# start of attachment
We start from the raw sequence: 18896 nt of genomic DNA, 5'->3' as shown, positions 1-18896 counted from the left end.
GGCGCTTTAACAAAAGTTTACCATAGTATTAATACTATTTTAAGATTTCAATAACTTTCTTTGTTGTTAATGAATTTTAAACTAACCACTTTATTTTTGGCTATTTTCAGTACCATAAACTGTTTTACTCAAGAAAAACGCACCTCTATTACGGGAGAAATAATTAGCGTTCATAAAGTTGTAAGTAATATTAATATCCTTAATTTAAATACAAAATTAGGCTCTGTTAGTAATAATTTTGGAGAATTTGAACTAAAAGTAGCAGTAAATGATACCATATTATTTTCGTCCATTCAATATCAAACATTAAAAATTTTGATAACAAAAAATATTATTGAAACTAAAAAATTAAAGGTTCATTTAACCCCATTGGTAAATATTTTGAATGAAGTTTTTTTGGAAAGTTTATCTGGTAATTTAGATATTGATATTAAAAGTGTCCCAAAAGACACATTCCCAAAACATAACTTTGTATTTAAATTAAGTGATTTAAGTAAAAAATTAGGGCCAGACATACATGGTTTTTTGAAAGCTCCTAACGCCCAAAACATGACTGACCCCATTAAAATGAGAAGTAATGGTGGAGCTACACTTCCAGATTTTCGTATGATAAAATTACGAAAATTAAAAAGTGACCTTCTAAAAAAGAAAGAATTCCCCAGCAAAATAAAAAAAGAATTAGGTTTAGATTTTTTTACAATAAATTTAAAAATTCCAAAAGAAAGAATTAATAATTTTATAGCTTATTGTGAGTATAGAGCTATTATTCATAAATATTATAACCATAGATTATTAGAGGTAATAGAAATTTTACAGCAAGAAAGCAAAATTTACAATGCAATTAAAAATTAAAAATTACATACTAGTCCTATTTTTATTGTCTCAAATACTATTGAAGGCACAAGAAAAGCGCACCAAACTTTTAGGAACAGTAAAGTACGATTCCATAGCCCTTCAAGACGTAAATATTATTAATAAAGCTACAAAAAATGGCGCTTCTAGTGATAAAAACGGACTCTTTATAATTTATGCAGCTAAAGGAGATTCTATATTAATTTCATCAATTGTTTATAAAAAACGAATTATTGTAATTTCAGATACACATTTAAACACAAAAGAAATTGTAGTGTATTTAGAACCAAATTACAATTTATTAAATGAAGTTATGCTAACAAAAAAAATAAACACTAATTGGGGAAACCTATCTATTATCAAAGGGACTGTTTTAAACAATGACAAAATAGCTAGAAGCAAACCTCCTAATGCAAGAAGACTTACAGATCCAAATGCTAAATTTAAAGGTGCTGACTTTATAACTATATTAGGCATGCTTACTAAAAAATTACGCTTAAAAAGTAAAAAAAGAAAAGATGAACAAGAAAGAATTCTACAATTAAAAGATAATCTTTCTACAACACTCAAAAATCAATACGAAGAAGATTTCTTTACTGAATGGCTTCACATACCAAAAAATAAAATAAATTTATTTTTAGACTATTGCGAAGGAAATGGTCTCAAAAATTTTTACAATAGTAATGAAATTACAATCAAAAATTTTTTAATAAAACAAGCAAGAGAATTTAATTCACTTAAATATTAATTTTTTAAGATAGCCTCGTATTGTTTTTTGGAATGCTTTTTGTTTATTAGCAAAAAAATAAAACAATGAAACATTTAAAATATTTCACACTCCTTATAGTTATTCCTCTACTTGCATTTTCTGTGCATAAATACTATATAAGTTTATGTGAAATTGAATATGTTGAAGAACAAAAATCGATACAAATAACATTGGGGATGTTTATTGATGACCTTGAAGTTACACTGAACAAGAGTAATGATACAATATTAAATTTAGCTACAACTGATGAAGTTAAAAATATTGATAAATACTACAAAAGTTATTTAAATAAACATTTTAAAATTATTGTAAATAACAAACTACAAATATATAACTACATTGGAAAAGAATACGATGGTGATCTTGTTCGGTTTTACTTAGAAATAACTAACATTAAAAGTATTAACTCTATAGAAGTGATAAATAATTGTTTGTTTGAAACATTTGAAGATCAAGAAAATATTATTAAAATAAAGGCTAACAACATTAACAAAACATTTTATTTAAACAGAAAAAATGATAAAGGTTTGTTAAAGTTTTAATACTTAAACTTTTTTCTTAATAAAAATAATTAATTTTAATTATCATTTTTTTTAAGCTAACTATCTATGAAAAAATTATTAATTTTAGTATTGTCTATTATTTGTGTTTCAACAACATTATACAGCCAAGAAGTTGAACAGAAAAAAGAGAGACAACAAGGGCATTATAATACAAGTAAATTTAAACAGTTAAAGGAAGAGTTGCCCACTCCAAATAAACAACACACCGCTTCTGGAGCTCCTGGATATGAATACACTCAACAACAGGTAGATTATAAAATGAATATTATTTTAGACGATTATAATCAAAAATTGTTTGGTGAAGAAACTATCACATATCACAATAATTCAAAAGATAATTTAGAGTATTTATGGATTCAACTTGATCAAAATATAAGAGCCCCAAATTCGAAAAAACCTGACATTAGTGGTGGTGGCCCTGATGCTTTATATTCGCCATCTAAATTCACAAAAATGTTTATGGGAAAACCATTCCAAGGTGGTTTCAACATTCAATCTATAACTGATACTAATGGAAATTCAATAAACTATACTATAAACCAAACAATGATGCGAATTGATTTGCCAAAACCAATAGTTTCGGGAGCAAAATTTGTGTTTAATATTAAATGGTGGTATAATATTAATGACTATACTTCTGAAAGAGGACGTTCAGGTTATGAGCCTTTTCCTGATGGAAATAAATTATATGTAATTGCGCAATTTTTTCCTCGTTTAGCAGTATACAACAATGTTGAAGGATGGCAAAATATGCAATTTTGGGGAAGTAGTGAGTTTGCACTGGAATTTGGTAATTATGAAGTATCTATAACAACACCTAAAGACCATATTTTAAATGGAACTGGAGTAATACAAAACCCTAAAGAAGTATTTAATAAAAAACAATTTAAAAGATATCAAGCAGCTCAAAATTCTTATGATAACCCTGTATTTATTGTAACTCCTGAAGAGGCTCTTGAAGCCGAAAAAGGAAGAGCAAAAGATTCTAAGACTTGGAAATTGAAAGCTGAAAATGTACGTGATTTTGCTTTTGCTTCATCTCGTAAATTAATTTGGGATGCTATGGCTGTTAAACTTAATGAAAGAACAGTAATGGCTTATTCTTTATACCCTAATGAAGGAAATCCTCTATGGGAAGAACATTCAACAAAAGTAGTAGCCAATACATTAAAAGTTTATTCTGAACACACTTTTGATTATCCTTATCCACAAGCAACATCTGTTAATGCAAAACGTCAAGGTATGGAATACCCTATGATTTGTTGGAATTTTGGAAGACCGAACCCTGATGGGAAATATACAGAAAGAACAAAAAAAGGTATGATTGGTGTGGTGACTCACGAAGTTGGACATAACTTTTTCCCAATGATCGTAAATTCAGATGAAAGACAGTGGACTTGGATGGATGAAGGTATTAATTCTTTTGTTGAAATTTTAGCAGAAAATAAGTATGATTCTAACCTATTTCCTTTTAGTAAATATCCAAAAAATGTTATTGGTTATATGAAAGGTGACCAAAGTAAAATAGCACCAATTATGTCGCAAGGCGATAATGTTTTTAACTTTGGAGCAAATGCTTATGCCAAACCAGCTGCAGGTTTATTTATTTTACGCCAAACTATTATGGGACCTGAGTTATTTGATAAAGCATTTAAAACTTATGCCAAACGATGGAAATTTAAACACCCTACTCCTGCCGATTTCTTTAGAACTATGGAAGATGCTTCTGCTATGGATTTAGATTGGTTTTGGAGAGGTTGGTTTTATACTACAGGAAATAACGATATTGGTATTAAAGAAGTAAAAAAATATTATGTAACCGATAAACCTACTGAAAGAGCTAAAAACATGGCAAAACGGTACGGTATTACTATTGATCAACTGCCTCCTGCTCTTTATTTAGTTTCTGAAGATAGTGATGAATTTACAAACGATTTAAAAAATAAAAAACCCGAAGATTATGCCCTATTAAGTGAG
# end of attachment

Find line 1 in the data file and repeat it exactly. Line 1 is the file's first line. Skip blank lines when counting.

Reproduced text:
We start from the raw sequence: 18896 nt of genomic DNA, 5'->3' as shown, positions 1-18896 counted from the left end.